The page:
“It simply isn’t an adventure worth telling if there aren’t any dragons,” wrote J.R.R. Tolkien. But talk to Danny Chisena of Dragon Realm at 81 Main Street in the Village of New Paltz, and he’ll tell you, “What’s a dragon world without rock ‘n’ roll!”
And that pretty much tells you what to expect when walking through the doors of the shop. It’s the second manifestation of the business in New Paltz: Like a Transformer robot from the distant machine world of Cybertron — and yes, I came up with that after a little Googling — Dragon Realm existed at Water Street Market for a year or so around 2004 before morphing into Crazy Dan’s Secondhand Hardcore & More on Church Street in 2008, which reincarnated last August as Dragon Realm.
And fantasy is a family business this time around: Danny, 30, is joined in the enterprise by younger brother Anthony, 18, with input from their mother, Isabella Chisena. She’s the proprietor of Isabella’s Treasures, a longstanding New Paltz business that has seen its own morphing into other forms… but that’s a story for another day.
The brothers grew up working in their mom’s shops, but this is Anthony’s first experience co-managing a place, and it was his idea to bring back Dragon Realm, says Dan. “I was at a point where I was getting bored with my Crazy Dan’s store, so when Anthony decided to reopen my original store, I was excited and honored and totally wanted to be a part of it.”
All the inventory from Crazy Dan’s has been brought up to the new Dragon Realm, where Anthony’s passion for vintage toys and comic books rounds out the focus. “Basically, I’m the darker side,” says Dan, “the dragons and the Goth, and Anthony is the fun, comic book, superhero guy.”
The merchandise reflects that as well as Isabella’s penchant for crystals and the fairy side of things. Medieval dragons, superheroes, comic books and vintage toys. Plastic collectibles — vintage Pokemon figures, ball-jointed iRobots and mint-condition Star Wars toys from the ‘90s — alongside beautifully hand carved wooden dragons and dragon wall art from Bali, whimsical metal figures made from bicycle parts, an original oil painting of a dragon by a German artist and a floor-to-ceiling wind chime with a seriously resonant tone. There are heavy metal t-shirts and accessories as well as jewelry for guys and girls.
Perhaps their most popular item — people were calling the shop to see if they’d be carrying these before they even opened — is Magic: The Gathering collectible trading cards used in the wildly popular tournaments. “This is a major part of the shop,” says Isabella. “The college students, especially, are really into it. People win thousands of dollars playing in the tournaments.” (And she’s not exaggerating; according to wizards.com, the top tournament winner in a Magic: The Gathering tournament has won almost $400,000.)
Anthony says he sees the day when Dragon Realm may start their own tournaments, and he’s already creating his own comic book and thinking of starting a Dragon Night around that. The Chisenas have plans to sponsor an art contest to design a store t-shirt and may have some other surprises up their sleeves to reveal at some point. “It’s all still unfolding,” says Isabella.
“I think the most important thing about the store is the environment here,” says Dan. “We’ve made it an experience. If you were to go to a Comic-Con down in the city, these major conventions where people dress up and become characters, you would see that this is a mini version of what goes on down there; leaving reality behind and entering the superhero world, the medieval world.”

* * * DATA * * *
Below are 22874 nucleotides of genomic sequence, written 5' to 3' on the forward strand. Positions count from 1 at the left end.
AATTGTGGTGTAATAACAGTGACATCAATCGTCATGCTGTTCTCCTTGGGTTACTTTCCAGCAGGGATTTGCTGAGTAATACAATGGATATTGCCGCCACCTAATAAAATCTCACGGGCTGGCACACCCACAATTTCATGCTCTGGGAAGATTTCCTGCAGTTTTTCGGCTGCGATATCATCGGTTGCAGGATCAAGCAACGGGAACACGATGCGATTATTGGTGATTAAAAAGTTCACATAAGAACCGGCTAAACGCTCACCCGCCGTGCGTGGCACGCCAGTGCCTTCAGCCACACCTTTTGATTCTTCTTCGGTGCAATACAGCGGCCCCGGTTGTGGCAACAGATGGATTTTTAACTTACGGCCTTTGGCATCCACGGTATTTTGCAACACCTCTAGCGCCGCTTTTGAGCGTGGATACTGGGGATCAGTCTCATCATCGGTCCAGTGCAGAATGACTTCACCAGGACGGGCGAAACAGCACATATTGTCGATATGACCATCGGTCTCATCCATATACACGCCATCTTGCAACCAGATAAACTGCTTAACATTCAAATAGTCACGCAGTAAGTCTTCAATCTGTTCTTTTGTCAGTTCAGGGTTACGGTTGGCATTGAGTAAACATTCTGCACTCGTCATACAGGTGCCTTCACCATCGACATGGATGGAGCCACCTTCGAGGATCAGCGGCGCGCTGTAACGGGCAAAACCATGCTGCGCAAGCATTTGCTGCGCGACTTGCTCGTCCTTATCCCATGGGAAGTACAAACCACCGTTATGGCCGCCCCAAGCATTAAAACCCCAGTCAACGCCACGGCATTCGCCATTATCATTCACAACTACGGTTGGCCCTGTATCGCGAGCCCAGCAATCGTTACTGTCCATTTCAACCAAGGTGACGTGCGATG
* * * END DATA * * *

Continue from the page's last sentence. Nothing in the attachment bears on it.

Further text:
Dragon Realm is a place where it’s not only okay to call someone a nerd, it’s a bit of a badge of honor. “All of my metal-head friends are nerds,” says Dan. “I remember when I was a kid, the Magic cards and Dungeons & Dragons, and playing with toy figurines, was frowned upon or made fun of by the kids who were into sports or whatever. But now it’s mainstream. People my age, mid-20s and beyond, are embracing it. They’re starting their own families now and reliving their own childhood memories through their kids.”
Dan says he thinks that’s why cosplay and Comic-Cons are so big now. “And I think it has a lot to do with technology and the fact that the Internet is so fast, our minds can’t absorb it all. We’re going back to ‘let’s play basic card games, and board games.’ People my age are teaching that to their kids.”
Dragon Realm is for a niche market, for sure, says Isabella, but that doesn’t mean that those outside of the fantasy realm won’t find something to like there. “There are a lot of gift shops in New Paltz, but there’s nothing else like this. And that was what we were after when we thought this out; we wanted to do something that nobody else is doing, so that people have a whole different feeling when they come in here.”
Dan points out that having worked in his mom’s shops in the past, he knows that frequently it’s the woman who is shopping while her husband patiently (or not-so-patiently) waits. “But here, it’s geared toward both sexes, not just one. Couples come in and they both find a connection to it.”
And even though Dragon Realm is “geared to a certain type of person,” he adds, ultimately “the shop is about fun, and just being yourself. I love that people use this influence to then create their own comic books or write their own stories. You can create your own superheroes. We’re all about bringing back old-school childhood memories and creating new ones and having a good time. Be different, be creative, use your imagination and you’ll be fine. Just be yourself.”